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Thanks - 'forgot' about that page (one day I'll figure out formatting) : ADF Serials - MH-60R Seahawk
ADF-SERIALS Australian & New Zealand Military Aircraft Serials & History
RAN N48 Sikorsky MH-60R Seahawk
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Old 14th Oct 2021, 05:35
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No small feat getting out of a Cab at night let alone getting picked up by the ship within 20 minutes.

Outstanding result.
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Old 14th Oct 2021, 05:39
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Agreed.
Did HUET training in another life.
Bad enough being dumped in a cold, still swimming pool in the cage, blindfolded, then flipped upside down and having to find the doors and swim to the surface.
But open seas, night time... crikey.
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Old 14th Oct 2021, 06:16
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Lucky guys. the USN lost one last month with 5 fatalities
https://news.usni.org/2021/09/04/navy-ends-search-for-5-missing-after-helicopter-crash-sailors-presumed-lost-at-sea
Five sailors missing after a helicopter went into the sea after crashing on the deck of an aircraft carrier on Monday are now presumed dead. U.S. 3rd Fleet identified the sailors on Sunday. The MH-60S was on the deck of USS Abraham Lincoln (CVN-72) when an unspecified mishap caused the helicopter to fall into the Pacific about 60 miles off the coast of San Diego, Calif., on Aug. 31 at 4:30 p.m. local time.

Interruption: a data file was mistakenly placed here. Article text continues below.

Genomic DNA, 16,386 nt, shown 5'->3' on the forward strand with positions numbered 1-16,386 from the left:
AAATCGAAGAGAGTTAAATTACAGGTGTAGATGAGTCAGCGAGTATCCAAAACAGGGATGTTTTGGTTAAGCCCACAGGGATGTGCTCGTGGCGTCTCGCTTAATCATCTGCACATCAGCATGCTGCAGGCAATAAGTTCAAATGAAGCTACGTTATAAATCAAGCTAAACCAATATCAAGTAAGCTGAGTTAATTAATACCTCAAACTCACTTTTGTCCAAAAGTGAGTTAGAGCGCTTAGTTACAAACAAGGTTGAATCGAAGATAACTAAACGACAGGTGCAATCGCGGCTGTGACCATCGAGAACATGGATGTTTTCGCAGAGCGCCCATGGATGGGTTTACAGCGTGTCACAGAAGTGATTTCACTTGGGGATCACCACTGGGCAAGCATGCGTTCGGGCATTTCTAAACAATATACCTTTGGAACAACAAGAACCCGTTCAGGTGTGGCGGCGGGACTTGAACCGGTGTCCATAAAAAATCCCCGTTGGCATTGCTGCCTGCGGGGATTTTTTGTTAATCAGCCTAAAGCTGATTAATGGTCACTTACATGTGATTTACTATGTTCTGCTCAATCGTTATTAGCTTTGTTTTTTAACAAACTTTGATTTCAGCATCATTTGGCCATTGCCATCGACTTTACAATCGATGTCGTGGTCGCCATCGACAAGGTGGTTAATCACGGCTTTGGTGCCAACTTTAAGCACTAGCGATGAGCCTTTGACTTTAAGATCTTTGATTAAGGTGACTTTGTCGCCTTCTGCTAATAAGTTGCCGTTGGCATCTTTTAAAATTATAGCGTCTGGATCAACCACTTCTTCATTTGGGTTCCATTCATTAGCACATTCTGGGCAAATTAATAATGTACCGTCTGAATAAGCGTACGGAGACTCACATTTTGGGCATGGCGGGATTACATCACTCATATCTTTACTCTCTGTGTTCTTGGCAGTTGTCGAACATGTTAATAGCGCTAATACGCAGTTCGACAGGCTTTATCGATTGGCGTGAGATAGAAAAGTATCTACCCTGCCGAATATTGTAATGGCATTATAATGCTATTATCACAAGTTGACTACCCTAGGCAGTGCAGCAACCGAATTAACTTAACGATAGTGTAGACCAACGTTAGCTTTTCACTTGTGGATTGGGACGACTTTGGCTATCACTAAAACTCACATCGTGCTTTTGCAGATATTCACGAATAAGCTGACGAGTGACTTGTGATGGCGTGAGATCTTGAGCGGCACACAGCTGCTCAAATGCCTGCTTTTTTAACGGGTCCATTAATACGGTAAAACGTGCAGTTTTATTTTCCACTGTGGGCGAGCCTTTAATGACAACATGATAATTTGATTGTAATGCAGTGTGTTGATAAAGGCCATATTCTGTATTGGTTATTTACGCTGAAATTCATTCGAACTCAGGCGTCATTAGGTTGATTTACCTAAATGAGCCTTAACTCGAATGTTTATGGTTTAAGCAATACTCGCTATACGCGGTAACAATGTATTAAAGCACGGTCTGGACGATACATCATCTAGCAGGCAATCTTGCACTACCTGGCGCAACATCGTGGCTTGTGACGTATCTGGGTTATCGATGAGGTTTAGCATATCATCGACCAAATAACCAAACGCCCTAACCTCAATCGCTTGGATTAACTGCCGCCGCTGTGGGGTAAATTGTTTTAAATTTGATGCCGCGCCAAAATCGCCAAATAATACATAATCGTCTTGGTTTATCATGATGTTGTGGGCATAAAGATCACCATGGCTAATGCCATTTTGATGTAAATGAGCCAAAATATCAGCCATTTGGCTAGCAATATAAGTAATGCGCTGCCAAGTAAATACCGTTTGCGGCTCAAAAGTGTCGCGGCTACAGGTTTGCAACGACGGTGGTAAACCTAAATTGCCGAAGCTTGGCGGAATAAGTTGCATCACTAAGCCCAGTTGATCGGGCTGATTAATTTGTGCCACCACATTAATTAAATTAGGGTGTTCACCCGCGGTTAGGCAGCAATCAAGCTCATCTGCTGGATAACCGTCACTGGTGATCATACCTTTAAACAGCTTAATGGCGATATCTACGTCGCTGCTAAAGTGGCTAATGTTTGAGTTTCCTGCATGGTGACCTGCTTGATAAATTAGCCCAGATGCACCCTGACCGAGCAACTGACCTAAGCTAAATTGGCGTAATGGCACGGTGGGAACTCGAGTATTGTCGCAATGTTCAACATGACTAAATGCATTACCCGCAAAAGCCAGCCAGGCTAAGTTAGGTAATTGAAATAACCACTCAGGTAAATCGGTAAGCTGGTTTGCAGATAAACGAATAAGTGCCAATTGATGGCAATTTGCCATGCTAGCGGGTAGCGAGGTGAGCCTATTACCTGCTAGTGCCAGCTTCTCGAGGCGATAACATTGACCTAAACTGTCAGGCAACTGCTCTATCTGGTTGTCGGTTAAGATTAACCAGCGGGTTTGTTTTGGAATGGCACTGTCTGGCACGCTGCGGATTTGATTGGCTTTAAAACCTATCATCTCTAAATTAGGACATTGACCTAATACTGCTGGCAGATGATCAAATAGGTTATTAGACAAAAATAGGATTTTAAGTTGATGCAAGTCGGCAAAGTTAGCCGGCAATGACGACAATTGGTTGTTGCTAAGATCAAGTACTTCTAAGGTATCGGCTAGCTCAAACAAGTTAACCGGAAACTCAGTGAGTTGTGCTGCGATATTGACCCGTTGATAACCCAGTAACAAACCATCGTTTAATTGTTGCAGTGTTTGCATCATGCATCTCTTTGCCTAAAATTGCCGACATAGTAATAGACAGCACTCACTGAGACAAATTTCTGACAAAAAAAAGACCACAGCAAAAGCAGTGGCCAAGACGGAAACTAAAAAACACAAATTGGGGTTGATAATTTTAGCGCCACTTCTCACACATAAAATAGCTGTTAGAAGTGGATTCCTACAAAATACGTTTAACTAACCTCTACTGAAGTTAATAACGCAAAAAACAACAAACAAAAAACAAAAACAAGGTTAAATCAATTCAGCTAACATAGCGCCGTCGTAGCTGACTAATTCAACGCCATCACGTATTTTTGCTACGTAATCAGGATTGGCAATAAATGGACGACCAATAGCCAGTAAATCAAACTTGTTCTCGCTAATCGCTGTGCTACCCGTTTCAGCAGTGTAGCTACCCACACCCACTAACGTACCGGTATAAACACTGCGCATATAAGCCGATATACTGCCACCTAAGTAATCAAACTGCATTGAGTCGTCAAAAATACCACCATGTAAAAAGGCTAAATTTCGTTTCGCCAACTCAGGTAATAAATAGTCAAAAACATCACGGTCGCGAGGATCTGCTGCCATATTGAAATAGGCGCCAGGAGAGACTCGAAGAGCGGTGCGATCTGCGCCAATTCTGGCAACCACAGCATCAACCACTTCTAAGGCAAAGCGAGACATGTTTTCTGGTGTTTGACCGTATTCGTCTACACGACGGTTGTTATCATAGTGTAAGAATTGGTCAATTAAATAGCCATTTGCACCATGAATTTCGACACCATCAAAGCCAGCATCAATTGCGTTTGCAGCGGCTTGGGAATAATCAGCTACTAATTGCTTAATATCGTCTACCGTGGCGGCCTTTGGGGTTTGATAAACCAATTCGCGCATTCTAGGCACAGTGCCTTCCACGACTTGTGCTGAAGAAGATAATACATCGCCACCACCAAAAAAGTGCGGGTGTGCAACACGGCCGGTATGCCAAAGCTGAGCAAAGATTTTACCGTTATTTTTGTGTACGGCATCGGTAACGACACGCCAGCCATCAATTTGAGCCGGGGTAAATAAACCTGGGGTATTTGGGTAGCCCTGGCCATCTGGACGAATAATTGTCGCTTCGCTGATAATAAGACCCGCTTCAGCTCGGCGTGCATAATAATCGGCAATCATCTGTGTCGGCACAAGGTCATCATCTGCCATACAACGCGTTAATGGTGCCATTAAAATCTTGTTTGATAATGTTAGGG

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Old 14th Oct 2021, 06:32
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They recovered the a 5 missing americans
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Old 14th Oct 2021, 07:26
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Navy Recovers Helicopter, 5 Sailors Killed in Crash that Prompted Pause in Flight Operations 12 Oct 2021
https://news.usni.org/2021/10/12/nav...ght-operations
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Old 14th Oct 2021, 07:39
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This is a RUMOUR about the RAN Romeo Loss so please treat as a RUMOUR by e-mail with NO attribution: "Indications are the Seahawk ran out of fuel and ditched. Apparently the ship it was flying from had changed position and the hello couldn’t find it again and due to fuel starvation it ditched. The ship rescued the crew within 20 minutes but apparently the helo sank."

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Old 14th Oct 2021, 08:02
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https://www.nasc.gov.tw/eng/News_Con...n=824&s=143716
Due to the history of the SH-60B/F and HH-60H floating systems, engine reliability improvements and MH-60R/S project upgrades, the floating system is not installed in the MH-60R and MH-60S. The integration of floating systems raises some safety risks, including the blocking of flight crews' emergency escape routes. Because of these risks, the MH-60R has never been designed to contain a floating system.

The MH-60R is followed by the development of the MH-60S, and the floating system is not considered. The survival rate of the shipwreck was basically the same before and after the system was removed. Finally, the SH-60B/F floating system installation location is now the location of the MH-60R and MH-60S active vibration control system power generators.
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Old 14th Oct 2021, 08:50
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Originally Posted by SpazSinbad View Post
This is a RUMOUR about the RAN Romeo Loss so please treat as a RUMOUR by e-mail with NO attribution: "Indications are the Seahawk ran out of fuel and ditched. Apparently the ship it was flying from had changed position and the hello couldn’t find it again and due to fuel starvation it ditched. The ship rescued the crew within 20 minutes but apparently the helo sank."
Can't find the ship but a RHIB can pick you up in 20 minutes? Doesn't sound right.